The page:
BUT, and this is what made this an interesting find for me, I went in a week later while spending 12-hour days in the library completing my environmental education case study for policy and saw that, as seen in the second image, someone had scratched out the irritatingly poor response and replaced it with one of concern. Whether or not the original person had seen it, I don’t know; I hope they did because it’s something that anyone – regardless of what is causing them stress or depressing them – needs to see or hear, even if it’s in some place like a stall in the women’s toilet.
Rather than using a person’s proclamation of being depressed and feeling as if university was dragging them down (being the douchenozzle who had clearly forgotten how to treat people), someone wiped it off and replaced it with a message of concern and of best wishes. The only thing that could’ve made this response better is a graffiti-list of places in which anyone who felt similarly could go and deal with it. The original writer was in pain, which can be hard to deal with when you’re stressed out over deadlines and assignments; these events often make us feel even weaker and less capable when we fail to meet them because we need more time to handle our situations and the tasks we have to complete. Depression takes a lot of forms and often doesn’t make sense to people looking in, but we should be giving signs of hope and help rather than unhelpful or sarcastic messages.
Despite being so annoyed to have written that massive essay just prior, seeing the second response made me incredibly happy. It made me pleased that those individuals still exist and that there are sometimes people who are nice enough to, even in minor ways, be kind and concerned in their own way. Perhaps it’s because I often find myself feeling the pressure of university, feeling crushed beneath the hours upon hours university work that increase in the final weeks, but I’m glad to see someone offering a handful of kind words.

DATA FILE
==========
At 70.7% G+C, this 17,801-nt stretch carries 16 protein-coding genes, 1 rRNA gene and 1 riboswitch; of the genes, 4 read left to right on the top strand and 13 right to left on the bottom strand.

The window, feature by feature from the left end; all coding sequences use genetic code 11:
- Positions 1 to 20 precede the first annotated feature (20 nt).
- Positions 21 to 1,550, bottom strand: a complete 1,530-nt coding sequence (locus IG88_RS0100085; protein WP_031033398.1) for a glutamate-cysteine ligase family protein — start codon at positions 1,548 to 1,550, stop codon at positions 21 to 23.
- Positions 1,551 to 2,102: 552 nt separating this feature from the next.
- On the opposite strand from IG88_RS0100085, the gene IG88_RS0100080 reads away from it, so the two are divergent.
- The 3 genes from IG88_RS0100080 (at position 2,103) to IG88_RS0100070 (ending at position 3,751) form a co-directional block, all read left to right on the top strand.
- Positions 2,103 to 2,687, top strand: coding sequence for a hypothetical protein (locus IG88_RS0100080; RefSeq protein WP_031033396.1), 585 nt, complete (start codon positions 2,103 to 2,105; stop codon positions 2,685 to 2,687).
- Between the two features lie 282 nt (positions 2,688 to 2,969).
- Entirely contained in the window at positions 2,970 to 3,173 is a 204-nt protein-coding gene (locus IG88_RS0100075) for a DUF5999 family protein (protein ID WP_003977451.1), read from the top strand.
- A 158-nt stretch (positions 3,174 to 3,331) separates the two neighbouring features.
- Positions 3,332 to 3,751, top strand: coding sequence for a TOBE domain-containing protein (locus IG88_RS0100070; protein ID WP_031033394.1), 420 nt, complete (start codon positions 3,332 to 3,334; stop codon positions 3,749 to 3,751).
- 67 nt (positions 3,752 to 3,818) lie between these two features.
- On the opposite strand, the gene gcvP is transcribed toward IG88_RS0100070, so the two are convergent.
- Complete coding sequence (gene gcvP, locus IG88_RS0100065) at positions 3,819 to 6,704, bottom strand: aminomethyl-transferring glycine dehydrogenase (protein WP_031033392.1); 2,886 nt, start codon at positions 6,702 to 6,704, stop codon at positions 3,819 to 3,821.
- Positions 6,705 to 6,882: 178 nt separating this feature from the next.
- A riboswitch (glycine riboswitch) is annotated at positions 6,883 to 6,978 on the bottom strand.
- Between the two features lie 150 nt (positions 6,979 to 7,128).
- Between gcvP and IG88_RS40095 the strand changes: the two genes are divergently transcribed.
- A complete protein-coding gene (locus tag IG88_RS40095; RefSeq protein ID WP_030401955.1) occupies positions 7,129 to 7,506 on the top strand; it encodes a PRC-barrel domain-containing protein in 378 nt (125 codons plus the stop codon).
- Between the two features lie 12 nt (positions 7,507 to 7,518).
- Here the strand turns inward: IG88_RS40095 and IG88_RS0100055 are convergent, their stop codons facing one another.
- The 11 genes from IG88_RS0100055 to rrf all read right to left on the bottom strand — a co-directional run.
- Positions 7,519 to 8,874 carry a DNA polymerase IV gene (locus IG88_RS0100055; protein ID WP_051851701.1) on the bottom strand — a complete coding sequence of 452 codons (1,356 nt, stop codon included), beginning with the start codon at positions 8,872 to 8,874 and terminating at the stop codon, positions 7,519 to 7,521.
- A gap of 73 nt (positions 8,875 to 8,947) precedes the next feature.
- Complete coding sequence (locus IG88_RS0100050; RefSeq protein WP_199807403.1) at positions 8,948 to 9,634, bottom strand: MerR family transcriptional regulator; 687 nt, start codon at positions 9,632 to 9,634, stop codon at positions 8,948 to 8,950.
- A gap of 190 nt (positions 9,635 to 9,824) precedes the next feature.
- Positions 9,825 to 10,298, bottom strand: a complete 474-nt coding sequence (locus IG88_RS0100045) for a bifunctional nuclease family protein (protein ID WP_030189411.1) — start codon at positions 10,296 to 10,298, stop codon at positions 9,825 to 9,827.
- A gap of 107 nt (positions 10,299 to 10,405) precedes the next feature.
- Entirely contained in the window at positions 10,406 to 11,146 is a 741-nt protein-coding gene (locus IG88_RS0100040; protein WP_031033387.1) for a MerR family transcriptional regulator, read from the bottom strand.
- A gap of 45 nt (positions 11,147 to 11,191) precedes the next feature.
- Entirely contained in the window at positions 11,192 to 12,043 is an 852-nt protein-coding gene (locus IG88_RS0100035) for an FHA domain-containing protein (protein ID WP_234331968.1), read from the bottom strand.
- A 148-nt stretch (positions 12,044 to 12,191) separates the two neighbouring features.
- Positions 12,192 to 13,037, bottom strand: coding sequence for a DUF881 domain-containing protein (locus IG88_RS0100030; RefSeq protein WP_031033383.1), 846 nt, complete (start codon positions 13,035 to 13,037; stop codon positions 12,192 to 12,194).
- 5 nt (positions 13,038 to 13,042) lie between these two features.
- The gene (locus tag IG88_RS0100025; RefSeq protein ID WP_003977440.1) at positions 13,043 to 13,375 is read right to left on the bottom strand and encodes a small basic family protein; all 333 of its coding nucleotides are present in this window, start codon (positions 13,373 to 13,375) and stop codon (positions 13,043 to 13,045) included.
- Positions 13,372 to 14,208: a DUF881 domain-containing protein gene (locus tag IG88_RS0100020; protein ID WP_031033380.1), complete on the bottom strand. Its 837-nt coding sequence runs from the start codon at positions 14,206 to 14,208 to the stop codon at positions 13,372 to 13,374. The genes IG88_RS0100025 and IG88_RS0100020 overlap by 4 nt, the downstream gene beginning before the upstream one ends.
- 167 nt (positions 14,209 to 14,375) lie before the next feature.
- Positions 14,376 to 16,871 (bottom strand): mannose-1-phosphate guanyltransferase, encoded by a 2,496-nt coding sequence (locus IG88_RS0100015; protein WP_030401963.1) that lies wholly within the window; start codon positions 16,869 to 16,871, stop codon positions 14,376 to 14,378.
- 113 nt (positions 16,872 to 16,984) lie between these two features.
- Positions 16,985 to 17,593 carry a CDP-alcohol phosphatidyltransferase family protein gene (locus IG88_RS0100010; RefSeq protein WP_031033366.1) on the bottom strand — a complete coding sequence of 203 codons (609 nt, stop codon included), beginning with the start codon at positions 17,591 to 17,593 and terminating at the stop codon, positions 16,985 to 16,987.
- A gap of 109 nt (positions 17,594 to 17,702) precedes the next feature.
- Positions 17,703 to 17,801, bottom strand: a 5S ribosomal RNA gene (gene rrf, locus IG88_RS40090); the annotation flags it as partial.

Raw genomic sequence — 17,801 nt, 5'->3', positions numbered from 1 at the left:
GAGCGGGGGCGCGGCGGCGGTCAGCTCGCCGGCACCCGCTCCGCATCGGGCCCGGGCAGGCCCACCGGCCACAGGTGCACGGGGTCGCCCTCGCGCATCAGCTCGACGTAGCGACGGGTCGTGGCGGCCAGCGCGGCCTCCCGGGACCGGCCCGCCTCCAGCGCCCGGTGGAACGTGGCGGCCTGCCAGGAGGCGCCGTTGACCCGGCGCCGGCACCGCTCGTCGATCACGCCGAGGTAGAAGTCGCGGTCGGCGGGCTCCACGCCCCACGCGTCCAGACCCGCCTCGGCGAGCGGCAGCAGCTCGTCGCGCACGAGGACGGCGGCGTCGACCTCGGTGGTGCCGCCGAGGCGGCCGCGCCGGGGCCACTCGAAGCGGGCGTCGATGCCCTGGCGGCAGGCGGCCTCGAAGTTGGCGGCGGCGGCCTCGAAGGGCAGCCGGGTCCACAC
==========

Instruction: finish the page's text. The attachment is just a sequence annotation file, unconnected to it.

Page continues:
It’s interesting what sort of inspiration can come from scribblings found in a toilet stall.
Yesterday was Halloween, and I cannot count the amount of times I’ve been asked about why it’s even important when people make bad decisions regarding costumes (you know, things like racist and blackface costumes and oh my god, I cannot even handle these people). That’s not what Halloween is for! But I miss Halloween because it was what I looked forward to the most growing up.
The costumes were my favourite thing ever, especially because we could do almost anything. My costumes were insane when I [...] Continue Reading…
I don’t normally want to write about massively personal issues, especially relationships; it makes me uncomfortable to even mention more than the effects of university on my emotional well-being, but this event is taking such a ridiculous amount of energy and stirring up so many thoughts that I have to address it. I have to actually write about it and to make it known because these actions are things that people should not engage in. These are things that people should have the common courtesy to never do. These are things that make me want to give up dating [...] Continue Reading…
I had planned to throw more of my creative projects online, vlog more and just… do more. I wasn’t entirely sure where it would go, but it appears to have gone absolutely nowhere. My motivation has been drowning, and I’m placing the blame squarely on university. No, that’s actually a really terrible excuse, but it has taken a lot out of me this semester. To add to it, I’ve been battling with a range of emotions that I can’t accurately describe or feel uncomfortable expressing to, well, most people. Those kinds of things will often ruin any motivation, and [...] Continue Reading…
I’ve been trying to finish a teaching placement for almost a year now; in fact, by the time I’m actually able to complete it for my graduate diploma of education, it will have been more than a year since I was told I needed to redo it. There were a number of reasons that I failed my second teaching placement, and those reasons are entirely different based on which person you ask and what their bias is in the situation. I’m not going to say that everything I did was perfect, but I don’t think I was so bad and so uninterested that I taught badly; I think, as many things tend to be, a lot of that had to do with politics. But that’s not what this post is about. [...] Continue Reading…